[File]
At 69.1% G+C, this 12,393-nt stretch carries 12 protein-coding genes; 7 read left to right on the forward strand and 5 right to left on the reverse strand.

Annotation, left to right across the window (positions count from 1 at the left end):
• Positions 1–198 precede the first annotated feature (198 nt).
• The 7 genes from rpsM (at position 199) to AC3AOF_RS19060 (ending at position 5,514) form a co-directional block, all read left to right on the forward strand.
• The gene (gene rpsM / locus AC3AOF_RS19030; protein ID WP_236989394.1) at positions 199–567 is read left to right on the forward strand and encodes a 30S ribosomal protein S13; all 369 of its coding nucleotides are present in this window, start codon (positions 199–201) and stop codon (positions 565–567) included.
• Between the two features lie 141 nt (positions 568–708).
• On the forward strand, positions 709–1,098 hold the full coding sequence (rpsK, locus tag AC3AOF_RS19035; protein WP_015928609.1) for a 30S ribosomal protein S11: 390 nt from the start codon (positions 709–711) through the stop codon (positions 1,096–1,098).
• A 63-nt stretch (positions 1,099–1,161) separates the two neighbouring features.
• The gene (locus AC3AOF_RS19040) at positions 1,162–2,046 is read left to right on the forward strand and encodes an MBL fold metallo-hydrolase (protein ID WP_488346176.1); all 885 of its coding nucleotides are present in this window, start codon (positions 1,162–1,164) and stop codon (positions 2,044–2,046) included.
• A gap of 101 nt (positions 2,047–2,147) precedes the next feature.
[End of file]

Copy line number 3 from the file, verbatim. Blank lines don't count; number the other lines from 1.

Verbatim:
• Positions 1–198 precede the first annotated feature (198 nt).